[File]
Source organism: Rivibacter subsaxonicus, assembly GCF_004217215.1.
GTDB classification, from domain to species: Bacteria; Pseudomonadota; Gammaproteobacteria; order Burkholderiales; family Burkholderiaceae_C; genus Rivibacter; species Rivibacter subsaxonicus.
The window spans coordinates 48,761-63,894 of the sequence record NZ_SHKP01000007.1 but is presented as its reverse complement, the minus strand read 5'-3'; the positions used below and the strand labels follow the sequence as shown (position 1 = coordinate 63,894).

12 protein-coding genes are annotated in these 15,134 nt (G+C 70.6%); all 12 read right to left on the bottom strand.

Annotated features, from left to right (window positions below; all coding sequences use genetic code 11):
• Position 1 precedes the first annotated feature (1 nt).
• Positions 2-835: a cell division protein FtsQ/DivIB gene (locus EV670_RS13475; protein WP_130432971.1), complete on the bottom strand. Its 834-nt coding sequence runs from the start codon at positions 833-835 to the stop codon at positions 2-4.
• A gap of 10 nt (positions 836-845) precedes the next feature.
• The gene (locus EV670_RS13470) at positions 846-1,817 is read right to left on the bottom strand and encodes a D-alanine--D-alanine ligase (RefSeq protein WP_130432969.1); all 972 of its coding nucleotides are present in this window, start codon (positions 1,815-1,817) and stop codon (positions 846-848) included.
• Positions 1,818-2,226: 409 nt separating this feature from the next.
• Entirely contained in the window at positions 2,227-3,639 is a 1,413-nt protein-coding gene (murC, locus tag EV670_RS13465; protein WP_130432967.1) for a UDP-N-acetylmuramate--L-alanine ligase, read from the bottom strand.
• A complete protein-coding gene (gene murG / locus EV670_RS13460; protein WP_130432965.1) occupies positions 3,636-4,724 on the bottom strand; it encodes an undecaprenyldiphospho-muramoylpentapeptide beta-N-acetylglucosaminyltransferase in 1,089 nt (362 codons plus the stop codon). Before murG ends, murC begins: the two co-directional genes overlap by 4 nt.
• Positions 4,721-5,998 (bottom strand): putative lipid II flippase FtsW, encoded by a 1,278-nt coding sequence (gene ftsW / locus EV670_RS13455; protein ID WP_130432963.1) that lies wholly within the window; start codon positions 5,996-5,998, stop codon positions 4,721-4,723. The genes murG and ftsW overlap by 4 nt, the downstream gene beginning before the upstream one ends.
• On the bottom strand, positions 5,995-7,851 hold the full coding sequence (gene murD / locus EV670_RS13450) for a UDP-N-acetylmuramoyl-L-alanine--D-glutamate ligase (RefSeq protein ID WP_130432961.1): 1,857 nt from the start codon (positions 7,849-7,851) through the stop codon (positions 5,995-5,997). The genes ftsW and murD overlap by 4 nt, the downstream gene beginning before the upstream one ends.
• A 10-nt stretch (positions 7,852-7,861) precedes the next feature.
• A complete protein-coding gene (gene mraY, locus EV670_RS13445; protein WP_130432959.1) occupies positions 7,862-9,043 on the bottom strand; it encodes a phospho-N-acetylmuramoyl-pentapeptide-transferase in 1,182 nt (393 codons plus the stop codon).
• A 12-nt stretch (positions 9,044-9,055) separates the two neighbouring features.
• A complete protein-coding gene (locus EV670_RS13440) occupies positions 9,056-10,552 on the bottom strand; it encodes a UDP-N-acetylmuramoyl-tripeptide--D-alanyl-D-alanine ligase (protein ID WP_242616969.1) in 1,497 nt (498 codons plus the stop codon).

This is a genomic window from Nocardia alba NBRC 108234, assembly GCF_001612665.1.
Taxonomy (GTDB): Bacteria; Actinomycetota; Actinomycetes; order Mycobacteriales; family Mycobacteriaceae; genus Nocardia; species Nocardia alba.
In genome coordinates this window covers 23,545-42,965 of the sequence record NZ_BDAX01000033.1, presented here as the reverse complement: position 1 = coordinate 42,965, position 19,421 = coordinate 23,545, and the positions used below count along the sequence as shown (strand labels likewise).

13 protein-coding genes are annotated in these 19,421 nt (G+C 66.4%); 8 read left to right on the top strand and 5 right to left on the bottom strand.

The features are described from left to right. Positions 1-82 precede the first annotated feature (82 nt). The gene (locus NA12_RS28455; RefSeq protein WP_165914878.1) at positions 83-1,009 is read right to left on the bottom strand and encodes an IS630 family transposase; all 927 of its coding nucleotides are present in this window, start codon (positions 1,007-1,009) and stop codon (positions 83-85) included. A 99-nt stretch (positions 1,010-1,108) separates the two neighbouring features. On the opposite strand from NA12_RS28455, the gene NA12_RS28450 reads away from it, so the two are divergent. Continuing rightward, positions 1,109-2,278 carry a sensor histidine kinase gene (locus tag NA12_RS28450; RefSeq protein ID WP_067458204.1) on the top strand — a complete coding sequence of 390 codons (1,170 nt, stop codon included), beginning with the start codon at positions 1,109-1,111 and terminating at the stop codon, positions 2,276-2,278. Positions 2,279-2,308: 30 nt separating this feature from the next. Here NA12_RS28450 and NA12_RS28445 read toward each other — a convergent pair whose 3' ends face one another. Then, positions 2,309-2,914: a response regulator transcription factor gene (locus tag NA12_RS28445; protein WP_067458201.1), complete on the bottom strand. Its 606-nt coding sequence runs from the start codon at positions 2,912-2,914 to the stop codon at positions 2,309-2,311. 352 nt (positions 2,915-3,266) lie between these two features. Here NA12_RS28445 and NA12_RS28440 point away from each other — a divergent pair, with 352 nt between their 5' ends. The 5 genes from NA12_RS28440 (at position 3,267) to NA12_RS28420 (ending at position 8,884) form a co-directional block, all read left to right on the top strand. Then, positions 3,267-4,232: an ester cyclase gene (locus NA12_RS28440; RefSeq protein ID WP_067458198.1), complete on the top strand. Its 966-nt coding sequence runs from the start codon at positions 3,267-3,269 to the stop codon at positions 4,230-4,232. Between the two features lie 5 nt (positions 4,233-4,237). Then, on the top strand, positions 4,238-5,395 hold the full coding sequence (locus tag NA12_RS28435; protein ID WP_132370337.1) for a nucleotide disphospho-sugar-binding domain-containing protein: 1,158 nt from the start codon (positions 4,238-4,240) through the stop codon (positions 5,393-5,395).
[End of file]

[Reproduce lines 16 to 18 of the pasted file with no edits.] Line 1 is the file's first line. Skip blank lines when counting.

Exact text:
• A complete protein-coding gene (gene mraY, locus EV670_RS13445; protein WP_130432959.1) occupies positions 7,862-9,043 on the bottom strand; it encodes a phospho-N-acetylmuramoyl-pentapeptide-transferase in 1,182 nt (393 codons plus the stop codon).
• A 12-nt stretch (positions 9,044-9,055) separates the two neighbouring features.
• A complete protein-coding gene (locus EV670_RS13440) occupies positions 9,056-10,552 on the bottom strand; it encodes a UDP-N-acetylmuramoyl-tripeptide--D-alanyl-D-alanine ligase (protein ID WP_242616969.1) in 1,497 nt (498 codons plus the stop codon).